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How the First Thief of Eddis Got His Name

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The woman’s feet sketched patterns on the tiles: sweep, step, turn. She danced on the edge of the roof, with the boy above her, but the roof was only slightly peaked, not enough to make up for the difference in their heights. She still had to bend to clasp hands with him for a moment before spinning off again. He copied her movements, more clumsy but not slower, keeping up the rhythm of the dance.

“A story?” she said.

“About Eugenides!” he answered, breathless.

She laughed. “Which one?” Before he could answer, she began:

How the First Thief of Eddis Got His Name

After Hamiathes received his gift from Hephestia, he wore it ever afterwards hanging from a torc around his neck. He had a long and peaceful reign, and afterwards his son took up both his throne and his gift, and he reigned long and peacefully too.

His grandson was less fortunate. He married a goddess. In those days, it still happened sometimes that mortal men and women caught the wandering eyes of gods. So the goddess of the breezes that blew through the valley in the autumn married the king, and they had seven sons. And before she blew away again, she gave each of her sons a gift. To the oldest, who would be the next king, she gave prudence, and to the second she gave strength, and so on until the youngest. To her youngest son, she gave this: that whatever curse anyone spoke against him, it would strike against the speaker as well.

As the king’s sons grew, so did the second son’s jealousy of his eldest brother. He said, “I am the strongest, why should I not be king after our father?” And all the young men who were new spears with him agreed.

And then the king died--from accident or disease, in battle or otherwise--I don't know. And the king’s second son, with all the men who had been new spears with him and were now mighty warriors, came to his elder brother, and said, “Don’t you think, since I am the strongest, I should be king after our father?”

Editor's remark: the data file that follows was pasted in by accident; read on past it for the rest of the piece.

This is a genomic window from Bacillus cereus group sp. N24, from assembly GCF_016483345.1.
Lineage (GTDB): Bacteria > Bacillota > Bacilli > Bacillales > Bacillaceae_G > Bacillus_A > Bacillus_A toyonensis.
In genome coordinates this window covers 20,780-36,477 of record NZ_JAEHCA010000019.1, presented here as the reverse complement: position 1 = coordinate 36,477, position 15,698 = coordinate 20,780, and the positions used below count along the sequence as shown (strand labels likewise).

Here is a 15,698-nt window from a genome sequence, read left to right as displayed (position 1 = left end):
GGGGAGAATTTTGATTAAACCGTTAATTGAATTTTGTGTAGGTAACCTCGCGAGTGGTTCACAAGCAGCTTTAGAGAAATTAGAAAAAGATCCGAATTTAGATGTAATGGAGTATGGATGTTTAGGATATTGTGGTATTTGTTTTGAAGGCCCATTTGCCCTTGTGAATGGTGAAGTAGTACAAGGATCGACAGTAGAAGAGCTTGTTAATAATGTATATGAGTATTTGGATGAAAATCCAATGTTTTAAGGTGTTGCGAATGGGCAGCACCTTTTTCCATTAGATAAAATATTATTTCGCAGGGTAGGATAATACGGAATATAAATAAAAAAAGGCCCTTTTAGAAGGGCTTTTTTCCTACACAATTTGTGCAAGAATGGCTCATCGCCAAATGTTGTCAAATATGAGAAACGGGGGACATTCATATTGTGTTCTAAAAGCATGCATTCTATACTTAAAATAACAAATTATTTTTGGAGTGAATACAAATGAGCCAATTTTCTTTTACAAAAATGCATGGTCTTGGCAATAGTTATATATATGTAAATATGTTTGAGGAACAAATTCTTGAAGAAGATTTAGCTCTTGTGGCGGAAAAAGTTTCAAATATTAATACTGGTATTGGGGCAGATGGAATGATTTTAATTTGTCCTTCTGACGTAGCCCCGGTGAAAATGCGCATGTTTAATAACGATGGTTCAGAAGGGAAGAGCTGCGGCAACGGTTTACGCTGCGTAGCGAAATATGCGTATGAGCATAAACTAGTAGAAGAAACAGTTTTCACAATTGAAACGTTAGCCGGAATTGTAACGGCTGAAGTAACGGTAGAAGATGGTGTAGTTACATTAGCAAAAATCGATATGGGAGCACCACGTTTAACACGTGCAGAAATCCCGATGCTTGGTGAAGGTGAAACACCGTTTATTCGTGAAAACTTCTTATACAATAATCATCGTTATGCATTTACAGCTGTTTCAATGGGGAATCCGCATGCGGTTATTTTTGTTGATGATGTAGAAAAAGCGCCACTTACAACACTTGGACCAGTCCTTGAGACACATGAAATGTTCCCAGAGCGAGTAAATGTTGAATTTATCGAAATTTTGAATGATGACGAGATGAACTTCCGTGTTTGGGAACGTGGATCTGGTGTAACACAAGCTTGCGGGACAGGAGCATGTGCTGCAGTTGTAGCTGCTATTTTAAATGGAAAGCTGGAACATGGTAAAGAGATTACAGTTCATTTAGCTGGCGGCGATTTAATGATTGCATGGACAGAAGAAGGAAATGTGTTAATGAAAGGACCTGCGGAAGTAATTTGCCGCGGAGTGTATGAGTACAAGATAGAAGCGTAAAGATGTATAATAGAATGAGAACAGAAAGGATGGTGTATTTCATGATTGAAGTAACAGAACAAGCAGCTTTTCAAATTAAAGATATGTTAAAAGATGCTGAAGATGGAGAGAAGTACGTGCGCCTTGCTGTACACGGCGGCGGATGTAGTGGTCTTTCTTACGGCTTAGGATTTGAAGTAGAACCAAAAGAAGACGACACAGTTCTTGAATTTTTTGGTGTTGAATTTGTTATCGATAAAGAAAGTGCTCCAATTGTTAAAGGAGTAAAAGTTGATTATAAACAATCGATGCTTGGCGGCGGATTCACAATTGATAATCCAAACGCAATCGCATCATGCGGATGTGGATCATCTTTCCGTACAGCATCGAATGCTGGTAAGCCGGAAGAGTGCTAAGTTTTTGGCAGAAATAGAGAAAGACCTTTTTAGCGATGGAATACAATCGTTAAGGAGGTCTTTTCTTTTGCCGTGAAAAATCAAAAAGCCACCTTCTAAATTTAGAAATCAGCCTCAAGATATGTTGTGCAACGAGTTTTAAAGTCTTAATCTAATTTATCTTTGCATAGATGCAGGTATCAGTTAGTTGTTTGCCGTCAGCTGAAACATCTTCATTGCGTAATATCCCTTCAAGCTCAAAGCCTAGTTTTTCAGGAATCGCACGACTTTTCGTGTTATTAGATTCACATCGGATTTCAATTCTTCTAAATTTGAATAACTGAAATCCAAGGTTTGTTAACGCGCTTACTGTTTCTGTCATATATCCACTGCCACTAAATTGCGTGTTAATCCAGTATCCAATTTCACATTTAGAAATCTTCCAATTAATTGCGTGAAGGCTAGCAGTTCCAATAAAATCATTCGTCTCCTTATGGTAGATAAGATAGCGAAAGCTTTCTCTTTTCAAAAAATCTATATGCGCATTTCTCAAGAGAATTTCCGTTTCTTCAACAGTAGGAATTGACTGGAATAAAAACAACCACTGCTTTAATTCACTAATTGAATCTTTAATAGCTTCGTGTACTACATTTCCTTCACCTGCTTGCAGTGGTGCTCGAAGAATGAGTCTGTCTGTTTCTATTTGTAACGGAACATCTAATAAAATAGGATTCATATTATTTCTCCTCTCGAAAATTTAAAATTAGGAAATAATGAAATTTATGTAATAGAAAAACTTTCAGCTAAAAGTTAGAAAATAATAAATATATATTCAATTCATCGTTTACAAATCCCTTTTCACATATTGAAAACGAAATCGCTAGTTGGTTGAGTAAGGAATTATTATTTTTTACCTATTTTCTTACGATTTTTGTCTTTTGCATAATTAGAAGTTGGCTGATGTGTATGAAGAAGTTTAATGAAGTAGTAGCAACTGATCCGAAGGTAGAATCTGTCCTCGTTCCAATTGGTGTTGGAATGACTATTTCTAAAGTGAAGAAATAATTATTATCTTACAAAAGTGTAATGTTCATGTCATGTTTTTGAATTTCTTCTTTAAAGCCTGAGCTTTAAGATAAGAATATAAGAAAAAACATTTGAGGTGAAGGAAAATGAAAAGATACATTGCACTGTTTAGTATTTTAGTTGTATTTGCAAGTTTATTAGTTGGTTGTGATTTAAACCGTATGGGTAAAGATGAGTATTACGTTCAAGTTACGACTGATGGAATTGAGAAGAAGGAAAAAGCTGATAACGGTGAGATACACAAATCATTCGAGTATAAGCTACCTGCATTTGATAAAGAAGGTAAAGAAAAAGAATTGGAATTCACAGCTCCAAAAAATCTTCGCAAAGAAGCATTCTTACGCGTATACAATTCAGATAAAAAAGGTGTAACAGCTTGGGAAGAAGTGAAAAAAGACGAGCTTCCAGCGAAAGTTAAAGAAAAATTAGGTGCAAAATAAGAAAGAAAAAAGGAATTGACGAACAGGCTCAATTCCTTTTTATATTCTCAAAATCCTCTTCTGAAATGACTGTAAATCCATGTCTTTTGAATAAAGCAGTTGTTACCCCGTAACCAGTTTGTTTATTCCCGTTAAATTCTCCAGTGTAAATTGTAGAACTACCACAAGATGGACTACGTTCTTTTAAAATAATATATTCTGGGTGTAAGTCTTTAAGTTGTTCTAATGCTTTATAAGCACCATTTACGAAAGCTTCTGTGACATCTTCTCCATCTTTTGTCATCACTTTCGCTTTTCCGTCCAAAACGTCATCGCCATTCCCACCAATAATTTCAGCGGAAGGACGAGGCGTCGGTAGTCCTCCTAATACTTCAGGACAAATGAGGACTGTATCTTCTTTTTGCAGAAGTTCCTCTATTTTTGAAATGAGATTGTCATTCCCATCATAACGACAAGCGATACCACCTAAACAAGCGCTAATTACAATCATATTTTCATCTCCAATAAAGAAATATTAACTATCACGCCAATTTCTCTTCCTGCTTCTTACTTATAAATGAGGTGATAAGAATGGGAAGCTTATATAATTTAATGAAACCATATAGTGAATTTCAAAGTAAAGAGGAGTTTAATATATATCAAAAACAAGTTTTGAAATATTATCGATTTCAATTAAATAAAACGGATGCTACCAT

The king’s oldest son, being a prudent man, agreed, and gave Hamiathes’ Gift to his brother. So the king’s second son took both the Gift and the throne, but he was uneasy. As long as his elder brother lived, he knew that there would be those who thought that he ought to be king instead--and as long as his younger brothers lived, how could he be sure that they wouldn’t try to wrest the throne from him, as he had wrested it from his elder brother?

So he invited all of his brothers to spend the spring festival at a hunting lodge of his in a certain valley. And when they arrived, he and his warriors barred all the doors and windows, and set the lodge ablaze.

The king’s elder brother burned, and his younger brothers choked on the smoke or were struck down by falling roof beams. All except one. The youngest brother crawled the the wreckage, catching his breath in shallow gasps, praying all the while to the Great Goddess--which is the same prayer that ever afterwards the people of Eddis have said at the spring festival. He hid himself in the rocks while the valley burned, until the armed men ringing the hills above rode back for Eddis the city, and then he followed them.